Another court case I brought because nobody else did:
There has been renewed talk lately of “Parliament” (meaning the House of Commons) somehow “blocking” a so-called “no-deal Brexit”, the outcome for which Parliament (meaning both houses) has already legislated, unless the Commons, in a “meaningful vote”, approves a withdrawal agreement that is actually on offer, before the statutory “exit day” arrives. Exit day has been 29th March 2019, either 12th April 2019 or 22nd May 2019, definitely 12th April 2019, and is now 31st October 2019.
The otherwise inevitable no-deal Brexit on 31st October, as far as EU law is concerned, can be prevented in three different ways
- the ratification of a withdrawal agreement that the Commons has first approved
- the extension of the Article 50 notice period with the consent of the Council
- the valid revocation of the UK’s Article 50 notice of intention to leave the EU.
This blog post is about the third-listed possibility, colloquially known as “revoking Article 50”.
The House of Commons cannot revoke Article 50. The Prime Minister, for example, could revoke Article 50, validly, provided the “constitutional requirements” had been met. A statute would be needed to force a future Prime Minister to revoke Article 50 reluctantly.
The role of the Commons in blocking a no-deal Brexit by the third means is therefore to play its part in procuring that the said constitutional requirements are met (permitting the valid revocation of Article 50) and (optionally) in passing a statute to force a reluctant future Prime Minister to revoke Article 50 against his better judgment.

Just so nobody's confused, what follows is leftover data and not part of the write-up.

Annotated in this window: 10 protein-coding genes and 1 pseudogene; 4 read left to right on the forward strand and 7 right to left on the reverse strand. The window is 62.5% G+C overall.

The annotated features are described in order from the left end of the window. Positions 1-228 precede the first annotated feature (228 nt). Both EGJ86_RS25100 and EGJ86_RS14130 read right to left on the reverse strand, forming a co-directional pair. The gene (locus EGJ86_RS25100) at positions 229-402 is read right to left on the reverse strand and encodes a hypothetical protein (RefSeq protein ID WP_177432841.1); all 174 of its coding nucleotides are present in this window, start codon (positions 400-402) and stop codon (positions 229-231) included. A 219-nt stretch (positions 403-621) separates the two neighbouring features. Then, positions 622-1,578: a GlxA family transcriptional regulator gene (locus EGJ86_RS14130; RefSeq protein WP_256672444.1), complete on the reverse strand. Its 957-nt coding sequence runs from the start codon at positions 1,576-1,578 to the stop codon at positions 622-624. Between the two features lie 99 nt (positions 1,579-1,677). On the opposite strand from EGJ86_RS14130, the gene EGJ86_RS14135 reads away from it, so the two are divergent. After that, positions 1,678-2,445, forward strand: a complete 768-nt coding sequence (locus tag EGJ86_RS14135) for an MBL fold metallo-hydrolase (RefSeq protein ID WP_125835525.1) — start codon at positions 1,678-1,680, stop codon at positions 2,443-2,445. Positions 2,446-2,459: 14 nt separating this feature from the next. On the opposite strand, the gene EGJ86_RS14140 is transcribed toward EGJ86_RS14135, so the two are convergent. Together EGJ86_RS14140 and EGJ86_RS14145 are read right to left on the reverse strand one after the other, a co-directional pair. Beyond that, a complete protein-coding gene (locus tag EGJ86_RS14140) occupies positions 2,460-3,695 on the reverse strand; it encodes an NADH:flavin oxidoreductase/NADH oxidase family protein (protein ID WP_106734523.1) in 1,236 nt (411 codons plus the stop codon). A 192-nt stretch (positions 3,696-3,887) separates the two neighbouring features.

This blog post addresses the question as to what the constitutional requirements are for the revocation of Article 50.
I believe that it is a constitutional requirement, before Article 50 can validly be revoked, that an “enabling” Act of Parliament should have been enacted beforehand, permitting this. The House of Commons alone cannot enact such an enabling Act of Parliament.
Dissatisfied with the response of the government to my enquiries raised in pre-action correspondence, I am therefore now taking the Prime Minister and the Secretary of State for Exiting the European Union to court, seeking a declaration that such an enabling Act is indeed a constitutional requirement for the revocation of Article 50.
You are welcome to read the court papers I served on the government a week ago.
I eventually issued my childishly simple claim as a litigant-in-person, because the crowd-funding page I had drafted cannot go live until I have a lawyer in place, and no lawyer has come forward to offer his services in perfecting the crowd-funding pitch and agreeing to take on the case, eventually crowd-funded.
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